Corniglia feels smaller and quieter, but just as quaint as the other towns. Bar Nunzio serves 2 euro glasses of local wine—with a complementary bowl of local olives— under some yellow umbrellas near the statue of Corniglia himself. There is a little piazza with a communal olive press where you can sit and pass the time. There is also a tower, but it is not very high.
As Corniglia is atop a large hill, it is only reachable from the train station by either climbing the 365 steps up the hill ("one for each day of the year") or also there is a bus run by the Cinque Terre National park that takes people up to Corniglia and back down again. This is a must if you are carrying suitcases. The bus only runs from 7am - 8pm, and starts at 8am on the weekends.
The Blue Trail from Corniglia to Vernazza, the next town to the north, is a dirt path that starts off in an olive grove above the town. It keeps climbing and things get a bit sweaty and steep in some places, with many stone steps and a few switchbacks. Nothing too strenuous though. The trail along the sea affords great backwards views of both Corniglia and Manarola. In half way between Corniglia and Vernazza you meet Prevo, a tiny hamlet of Vernazza, the most high and most impressive spot of Sentiero Azzurro at 208 meters above sea level, that overlooking on the famous Guvano Beach. Vernazza is approached from above and its two ancient towers are in prominent view (they close at 19:00). The town itself has a maze of tiny streets that eventually lead down to the main street. At first sight, Vernazza seems a little rundown. The paint on the buildings around the beach area is peeling off in large sections, but don’t let that put you off. Vernazza is lively and boisterous and has a great night scene, two clock towers, a beach, boats, and a large public space with umbrellas and tables. The beach area is a small sandy strip that is not the best swim spot (there is only a small section of water roped off for swimming, beyond which are boats and then the open sea), but it is safe for kids and free of sharp bivalves.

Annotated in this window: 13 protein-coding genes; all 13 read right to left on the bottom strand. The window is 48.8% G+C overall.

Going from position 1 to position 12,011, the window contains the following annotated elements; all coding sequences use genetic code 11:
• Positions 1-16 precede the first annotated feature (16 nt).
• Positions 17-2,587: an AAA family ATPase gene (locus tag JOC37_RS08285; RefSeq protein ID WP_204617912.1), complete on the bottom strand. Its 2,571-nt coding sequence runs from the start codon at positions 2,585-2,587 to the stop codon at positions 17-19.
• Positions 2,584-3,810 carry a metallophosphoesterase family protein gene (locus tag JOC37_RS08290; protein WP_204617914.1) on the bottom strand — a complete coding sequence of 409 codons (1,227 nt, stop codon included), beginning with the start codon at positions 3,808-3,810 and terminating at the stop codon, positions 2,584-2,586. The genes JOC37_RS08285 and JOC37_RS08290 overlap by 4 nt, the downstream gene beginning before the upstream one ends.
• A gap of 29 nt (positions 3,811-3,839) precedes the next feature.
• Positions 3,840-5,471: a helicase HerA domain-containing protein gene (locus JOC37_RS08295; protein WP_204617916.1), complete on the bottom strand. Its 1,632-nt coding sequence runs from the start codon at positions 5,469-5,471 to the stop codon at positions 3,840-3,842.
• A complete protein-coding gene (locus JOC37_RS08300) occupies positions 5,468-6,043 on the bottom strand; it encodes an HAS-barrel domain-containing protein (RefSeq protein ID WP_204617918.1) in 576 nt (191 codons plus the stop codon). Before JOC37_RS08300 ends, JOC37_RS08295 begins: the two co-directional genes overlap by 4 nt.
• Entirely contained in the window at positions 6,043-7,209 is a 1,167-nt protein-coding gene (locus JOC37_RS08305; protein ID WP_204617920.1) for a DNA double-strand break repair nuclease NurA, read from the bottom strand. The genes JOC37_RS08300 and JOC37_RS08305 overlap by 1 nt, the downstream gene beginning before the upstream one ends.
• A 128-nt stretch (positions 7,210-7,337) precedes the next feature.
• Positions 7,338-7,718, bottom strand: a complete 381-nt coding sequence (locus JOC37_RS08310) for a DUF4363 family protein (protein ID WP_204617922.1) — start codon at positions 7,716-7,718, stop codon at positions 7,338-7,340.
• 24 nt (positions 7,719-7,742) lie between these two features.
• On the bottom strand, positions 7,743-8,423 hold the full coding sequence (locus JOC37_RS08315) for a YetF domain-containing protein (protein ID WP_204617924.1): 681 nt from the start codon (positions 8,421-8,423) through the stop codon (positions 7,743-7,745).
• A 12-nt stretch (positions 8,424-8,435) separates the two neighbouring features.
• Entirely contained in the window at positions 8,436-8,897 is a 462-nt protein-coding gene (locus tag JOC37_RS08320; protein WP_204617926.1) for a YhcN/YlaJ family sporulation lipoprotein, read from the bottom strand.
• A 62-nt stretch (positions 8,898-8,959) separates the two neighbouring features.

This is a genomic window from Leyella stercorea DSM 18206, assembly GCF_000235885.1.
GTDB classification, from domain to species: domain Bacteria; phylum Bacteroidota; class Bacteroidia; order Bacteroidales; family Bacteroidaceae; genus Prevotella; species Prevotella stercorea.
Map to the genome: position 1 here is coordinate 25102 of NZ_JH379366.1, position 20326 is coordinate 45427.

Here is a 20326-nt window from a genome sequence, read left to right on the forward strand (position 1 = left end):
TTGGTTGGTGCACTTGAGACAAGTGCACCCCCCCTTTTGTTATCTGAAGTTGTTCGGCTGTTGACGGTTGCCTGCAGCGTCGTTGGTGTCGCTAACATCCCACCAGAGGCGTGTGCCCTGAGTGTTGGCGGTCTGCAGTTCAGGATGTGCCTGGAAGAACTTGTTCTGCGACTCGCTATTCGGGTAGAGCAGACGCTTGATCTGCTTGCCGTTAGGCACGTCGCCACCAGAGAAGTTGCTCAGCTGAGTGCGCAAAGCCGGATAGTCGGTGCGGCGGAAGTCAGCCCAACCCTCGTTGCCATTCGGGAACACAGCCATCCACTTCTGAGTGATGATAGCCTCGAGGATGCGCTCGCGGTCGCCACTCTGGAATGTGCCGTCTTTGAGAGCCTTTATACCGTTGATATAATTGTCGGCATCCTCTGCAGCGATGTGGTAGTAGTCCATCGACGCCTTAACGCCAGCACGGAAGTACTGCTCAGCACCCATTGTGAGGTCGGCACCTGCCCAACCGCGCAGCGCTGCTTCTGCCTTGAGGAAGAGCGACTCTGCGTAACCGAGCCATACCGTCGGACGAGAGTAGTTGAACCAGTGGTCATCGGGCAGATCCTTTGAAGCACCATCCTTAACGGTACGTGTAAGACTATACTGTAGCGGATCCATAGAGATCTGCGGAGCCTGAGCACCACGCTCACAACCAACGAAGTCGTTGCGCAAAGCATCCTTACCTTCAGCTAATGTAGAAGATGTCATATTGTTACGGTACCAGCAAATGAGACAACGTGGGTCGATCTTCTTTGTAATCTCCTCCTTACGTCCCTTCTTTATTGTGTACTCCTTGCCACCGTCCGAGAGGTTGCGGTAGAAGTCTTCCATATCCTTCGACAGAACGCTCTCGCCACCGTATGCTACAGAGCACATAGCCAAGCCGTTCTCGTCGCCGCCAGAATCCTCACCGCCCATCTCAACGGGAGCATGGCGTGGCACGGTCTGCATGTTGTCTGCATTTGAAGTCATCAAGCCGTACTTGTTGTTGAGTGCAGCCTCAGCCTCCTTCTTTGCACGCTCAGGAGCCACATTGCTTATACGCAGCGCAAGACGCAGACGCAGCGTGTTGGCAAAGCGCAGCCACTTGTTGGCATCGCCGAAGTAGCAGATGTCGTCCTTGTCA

You can spend the evening having wine along the main street below the train station, lounging on a quiet bench above the town beside hotel Gianni overlooking the sea, or by the sea, watching the mountainous coastline zigzag in and out, hiding Monterosso.
Monterosso is actually two towns, connected by a short road tunnel (used by pedestrians also): 'old' Monterosso and the new town (originally called Fegila) developed from the 50s onwards,which has a number of large, modern apartments and hotels. The new town has a quite large sandy beach with lots of colourful umbrellas, and of course, beach-side restaurants and cafes. The old town is similar to the other Cinque Terre towns, though bigger and not quite as steep and has a number of boutiques and other shops.
It is important to bear in mind that, with the exception of the new part of Monterosso, the streets in all the towns rise steeply from the the harbours/train stations and are quite a challenge if you are carrying baggage. Also, while all the towns have railway stations, mainline trains travelling through the Cinque Terre only stop in Monterosso station.
The closest airports are at Pisa and Genova. Firenze is also a reasonable choice. The city of Milan is about a 2 hour train ride to Genoa where one is able to change to the local train line. Milan's Malpensa International Airport serves as a major intercontinental hub for the Italian airline Alitalia, but you will have to take a bus to the train station from the Malpensa Airport (~1 hour). There are also good connections from North America via large hubs such as New York City, Atlanta, and Philadelphia. Delta Airlines also operates a flight from Atlanta via New York's JFK International Airport to Pisa's Galileo Galilei International Airport.
The Cinque Terre villages are well connected by rail and each of the villages has a train station, though some are only served by local trains. Regular local trains from Genova and La Spezia run with high frequency. All trains are operated by the state carrier, Trenitalia. When traveling from La Spezia, you can buy your passes for Cinque Terre in a tourism office in a hallway off of platform 1 at the La Spezia station.